Nongovernmental organisation Fern says the EU’s new free trade deal with Japan threatens global efforts to tackle illegal logging, including its own action plan. The deal, which was agreed in July 2018 and is in the processing of being ratified, is the world’s largest bilateral trade agreement.
The nongovernmental organisation Fern and its partners in four African countries have reported how independent forest monitoring has had positive effects on forest governance. In a new brief, they share stories of impact and lessons they have learned.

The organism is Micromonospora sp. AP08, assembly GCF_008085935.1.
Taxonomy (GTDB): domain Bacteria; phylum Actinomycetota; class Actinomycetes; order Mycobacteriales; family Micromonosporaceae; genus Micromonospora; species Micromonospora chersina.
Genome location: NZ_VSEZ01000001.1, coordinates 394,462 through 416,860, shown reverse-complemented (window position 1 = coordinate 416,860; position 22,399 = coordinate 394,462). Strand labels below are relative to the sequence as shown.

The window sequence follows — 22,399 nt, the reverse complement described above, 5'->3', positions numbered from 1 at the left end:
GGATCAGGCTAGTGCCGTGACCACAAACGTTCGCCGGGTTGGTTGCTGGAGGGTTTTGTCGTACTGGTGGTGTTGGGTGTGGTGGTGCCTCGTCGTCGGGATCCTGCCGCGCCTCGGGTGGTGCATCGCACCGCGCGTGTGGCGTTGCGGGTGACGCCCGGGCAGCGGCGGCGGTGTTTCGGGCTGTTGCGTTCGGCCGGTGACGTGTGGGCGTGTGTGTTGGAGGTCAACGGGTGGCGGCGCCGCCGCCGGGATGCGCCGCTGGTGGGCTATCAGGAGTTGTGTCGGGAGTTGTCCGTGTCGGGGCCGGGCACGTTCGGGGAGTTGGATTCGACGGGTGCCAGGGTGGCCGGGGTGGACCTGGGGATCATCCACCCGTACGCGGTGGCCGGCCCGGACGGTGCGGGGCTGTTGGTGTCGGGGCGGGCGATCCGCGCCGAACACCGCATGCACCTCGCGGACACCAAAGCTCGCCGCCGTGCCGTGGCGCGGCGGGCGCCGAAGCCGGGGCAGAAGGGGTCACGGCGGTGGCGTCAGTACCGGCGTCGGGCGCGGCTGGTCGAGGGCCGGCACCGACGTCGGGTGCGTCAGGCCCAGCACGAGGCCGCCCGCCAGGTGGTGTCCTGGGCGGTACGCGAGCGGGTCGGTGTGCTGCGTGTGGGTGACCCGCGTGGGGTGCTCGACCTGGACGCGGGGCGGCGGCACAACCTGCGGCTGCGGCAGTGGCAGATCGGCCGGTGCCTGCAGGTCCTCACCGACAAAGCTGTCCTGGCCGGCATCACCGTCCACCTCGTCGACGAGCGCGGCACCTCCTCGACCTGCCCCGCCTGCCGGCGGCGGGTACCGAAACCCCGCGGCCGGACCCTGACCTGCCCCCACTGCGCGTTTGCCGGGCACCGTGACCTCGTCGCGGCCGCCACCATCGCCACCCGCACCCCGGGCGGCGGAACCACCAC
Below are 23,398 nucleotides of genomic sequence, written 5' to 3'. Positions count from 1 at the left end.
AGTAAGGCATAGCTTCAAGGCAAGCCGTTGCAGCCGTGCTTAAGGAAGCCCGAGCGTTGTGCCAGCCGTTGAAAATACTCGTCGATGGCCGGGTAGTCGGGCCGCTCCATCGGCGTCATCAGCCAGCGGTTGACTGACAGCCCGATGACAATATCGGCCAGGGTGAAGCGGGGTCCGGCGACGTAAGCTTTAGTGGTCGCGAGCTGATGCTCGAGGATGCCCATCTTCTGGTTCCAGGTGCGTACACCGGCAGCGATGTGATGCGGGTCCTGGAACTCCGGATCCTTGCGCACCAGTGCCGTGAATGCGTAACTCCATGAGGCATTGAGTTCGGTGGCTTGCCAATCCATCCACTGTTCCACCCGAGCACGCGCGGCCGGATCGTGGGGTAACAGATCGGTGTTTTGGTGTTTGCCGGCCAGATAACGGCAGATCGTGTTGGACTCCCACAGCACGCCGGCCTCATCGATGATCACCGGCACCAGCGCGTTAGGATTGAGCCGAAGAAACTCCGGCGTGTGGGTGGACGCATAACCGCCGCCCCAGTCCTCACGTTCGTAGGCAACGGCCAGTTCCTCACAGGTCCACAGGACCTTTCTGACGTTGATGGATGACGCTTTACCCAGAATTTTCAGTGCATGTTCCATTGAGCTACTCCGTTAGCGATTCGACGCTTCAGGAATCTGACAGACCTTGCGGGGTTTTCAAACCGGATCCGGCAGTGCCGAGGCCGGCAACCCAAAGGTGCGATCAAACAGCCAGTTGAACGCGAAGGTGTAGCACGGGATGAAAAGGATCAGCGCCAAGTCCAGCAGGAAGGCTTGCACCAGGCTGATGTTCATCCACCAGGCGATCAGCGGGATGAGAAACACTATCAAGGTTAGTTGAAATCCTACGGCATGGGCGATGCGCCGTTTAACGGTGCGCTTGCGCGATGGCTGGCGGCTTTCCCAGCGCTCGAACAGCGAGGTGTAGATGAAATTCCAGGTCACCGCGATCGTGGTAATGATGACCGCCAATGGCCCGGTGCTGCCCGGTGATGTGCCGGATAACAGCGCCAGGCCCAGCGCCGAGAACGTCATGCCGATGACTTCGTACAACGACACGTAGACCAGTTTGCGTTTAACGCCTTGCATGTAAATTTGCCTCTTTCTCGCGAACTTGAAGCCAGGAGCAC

The head of Tan Hoi village sits cross-legged on the floor describing the pressures his people face. “The older generation lacks education. The younger ones leave school as early as 11. Only one person has ever graduated from university as most people don’t have the resources to be able to afford it,” says Lê Văn Bức, a wiry, softly-spoken man in his 40s.
Fern's new report is based on interviews with some of the biggest global producers and users of agricultural products. It finds that consumer-country governments should apply FLEGT-style VPAs to agricultural commodities.
By highlighting the decade of successes already achieved during the negotiation and implementation of Voluntary Partnership Agreements to end illegal logging, civil society from timber producing countries explain where EU policy should go next.